A total of 24 campuses had five or more active cases as of Thursday, according to the Department of Health.


Dr Jennifer Dillaha, chief medical officer at the Department of Health, said the highly transmissible delta variant is likely one of the main reasons for the sharp increase in cases in public schools.

Also, she said, “you have a population of kids too young to be vaccinated or kids 12 and older who haven’t been vaccinated yet, then we have a situation in the state. where the requirement to wear masks in school is not uniformly enforced. “

She said the start of the school year was one of the reasons she was concerned the increase in Arkansas cases would start to escalate again after reaching a high plateau in recent weeks.

Because the delta variant is so much more transmissible than the original coronavirus strain, it’s more likely to spread in schools, as well as during extracurricular activities, she said.

“Last year the trend was for community cases to spread to schools,” said Dillaha.

“I think this year it will probably be both ways.”

She said 14% of coronavirus tests statewide were positive in the seven-day period ending Thursday, down slightly from the 14.2% initially reported for the week ending Wednesday.

Of the deaths reported on Friday, 24 occurred in the past month and the rest were earlier in July.


Friday’s rankings ranked Arkansas as having the ninth highest number of new cases per capita in the country in a period of seven consecutive days, down from the eighth a day earlier.

Mississippi continued to have the highest rate. It was followed Friday by Florida, Louisiana, Kentucky, South Carolina, Georgia, Alabama and Wyoming.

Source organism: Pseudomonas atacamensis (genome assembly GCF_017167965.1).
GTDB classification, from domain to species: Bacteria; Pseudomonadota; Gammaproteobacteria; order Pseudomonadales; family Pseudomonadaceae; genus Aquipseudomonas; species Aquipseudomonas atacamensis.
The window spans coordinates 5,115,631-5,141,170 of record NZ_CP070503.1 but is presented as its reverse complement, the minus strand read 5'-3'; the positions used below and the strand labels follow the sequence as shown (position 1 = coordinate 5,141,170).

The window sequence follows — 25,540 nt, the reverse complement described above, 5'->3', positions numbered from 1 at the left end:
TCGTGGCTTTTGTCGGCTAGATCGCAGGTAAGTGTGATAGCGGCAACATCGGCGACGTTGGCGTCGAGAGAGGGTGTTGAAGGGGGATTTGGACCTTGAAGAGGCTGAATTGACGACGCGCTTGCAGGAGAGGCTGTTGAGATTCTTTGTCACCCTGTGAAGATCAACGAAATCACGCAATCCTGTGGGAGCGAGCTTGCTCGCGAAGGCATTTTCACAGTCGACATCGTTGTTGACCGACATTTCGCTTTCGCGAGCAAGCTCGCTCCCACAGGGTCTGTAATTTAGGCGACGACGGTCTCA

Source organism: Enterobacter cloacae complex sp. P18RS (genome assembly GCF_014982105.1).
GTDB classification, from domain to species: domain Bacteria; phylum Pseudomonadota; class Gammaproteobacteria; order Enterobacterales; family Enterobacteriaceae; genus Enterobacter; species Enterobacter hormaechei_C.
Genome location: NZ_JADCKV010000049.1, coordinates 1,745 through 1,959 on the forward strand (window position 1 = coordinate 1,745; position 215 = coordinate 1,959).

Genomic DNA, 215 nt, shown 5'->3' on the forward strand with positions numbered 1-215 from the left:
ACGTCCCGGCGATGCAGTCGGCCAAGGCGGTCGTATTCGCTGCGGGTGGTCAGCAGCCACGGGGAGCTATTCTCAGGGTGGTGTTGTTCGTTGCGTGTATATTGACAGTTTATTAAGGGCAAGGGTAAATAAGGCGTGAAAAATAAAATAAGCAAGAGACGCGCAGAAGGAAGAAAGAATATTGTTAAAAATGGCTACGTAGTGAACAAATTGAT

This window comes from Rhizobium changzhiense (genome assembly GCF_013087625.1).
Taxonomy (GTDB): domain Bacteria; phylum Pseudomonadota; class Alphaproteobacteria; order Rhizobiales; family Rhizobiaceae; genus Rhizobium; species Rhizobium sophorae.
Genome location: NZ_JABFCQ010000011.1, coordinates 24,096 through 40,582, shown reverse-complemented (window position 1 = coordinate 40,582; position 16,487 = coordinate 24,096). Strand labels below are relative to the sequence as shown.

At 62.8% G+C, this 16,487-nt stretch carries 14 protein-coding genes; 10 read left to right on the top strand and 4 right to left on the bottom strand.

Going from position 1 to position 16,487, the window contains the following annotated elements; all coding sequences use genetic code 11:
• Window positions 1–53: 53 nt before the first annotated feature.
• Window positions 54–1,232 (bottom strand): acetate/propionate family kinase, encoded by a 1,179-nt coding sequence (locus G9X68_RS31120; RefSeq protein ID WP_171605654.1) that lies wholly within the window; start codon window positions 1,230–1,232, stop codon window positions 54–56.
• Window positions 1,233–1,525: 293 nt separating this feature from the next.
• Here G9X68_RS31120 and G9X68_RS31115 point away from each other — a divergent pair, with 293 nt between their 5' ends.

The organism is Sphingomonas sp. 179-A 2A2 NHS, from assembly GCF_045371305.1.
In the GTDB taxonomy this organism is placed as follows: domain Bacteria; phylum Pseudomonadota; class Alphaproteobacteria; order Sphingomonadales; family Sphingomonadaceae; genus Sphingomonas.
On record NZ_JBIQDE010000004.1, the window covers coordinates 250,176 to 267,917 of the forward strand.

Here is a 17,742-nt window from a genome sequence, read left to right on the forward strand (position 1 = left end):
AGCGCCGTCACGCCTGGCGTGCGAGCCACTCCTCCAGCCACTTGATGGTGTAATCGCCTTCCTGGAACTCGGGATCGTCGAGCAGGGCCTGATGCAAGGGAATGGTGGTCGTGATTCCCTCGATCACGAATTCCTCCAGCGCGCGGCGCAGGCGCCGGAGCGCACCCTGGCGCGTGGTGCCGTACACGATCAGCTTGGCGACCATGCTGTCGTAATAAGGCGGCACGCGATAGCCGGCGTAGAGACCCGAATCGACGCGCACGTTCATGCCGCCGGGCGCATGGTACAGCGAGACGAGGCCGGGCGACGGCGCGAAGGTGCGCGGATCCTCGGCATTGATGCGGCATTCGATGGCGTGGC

New deaths per capita in Arkansas continued to be the second highest after Louisiana.

In Arkansas, Washington County recorded the highest number of new cases on Friday, 296, followed by Pulaski County, which had 276, and Benton County, which had 201.

The state’s cumulative number of cases has risen to 446,630.

The number of people who have previously been hospitalized in the state with confirmed infections increased by 65, to 21,041.

The number of people who have ever been on a ventilator increased by 11 to 2,162.


The increase in vaccine doses administered, including the second and third doses of Pfizer and Moderna vaccines, was more than 2,000 higher than a week earlier.

The average daily increase in the number of doses given each day over a rolling seven-day period rose to 13,361, its highest level since May 3.

Friday’s average, however, included an increase of 31,544 doses on Thursday which Dillaha said included “data cleansing” and postponement of doses administered earlier.

According to the CDC, the number of Arkansans who received at least one dose of the vaccine increased by 6,056, to 1,591,251, representing about 52.7% of the state’s population.

The number of people fully immunized increased by 6,623 to 1,232,385, or about 40.8% of the population.

The Department of Health’s online coronavirus dashboard reported that the number of people who received a third dose of Pfizer or Moderna vaccines, as allowed for some people with weakened immune systems, increased by 512, to reach 9 103.

Among states and the District of Columbia, Arkansas was roughly tied with Oklahoma for having the 36th highest percentage of its residents who received at least one dose of the vaccine.

It ranked No. 46, ahead of West Virginia, Idaho, Wyoming, Mississippi and Alabama, in the percentage of its residents who have been fully vaccinated.

Nationally, 61.3% of people had received at least one dose and 52% were fully immunized.

About Colin Shumway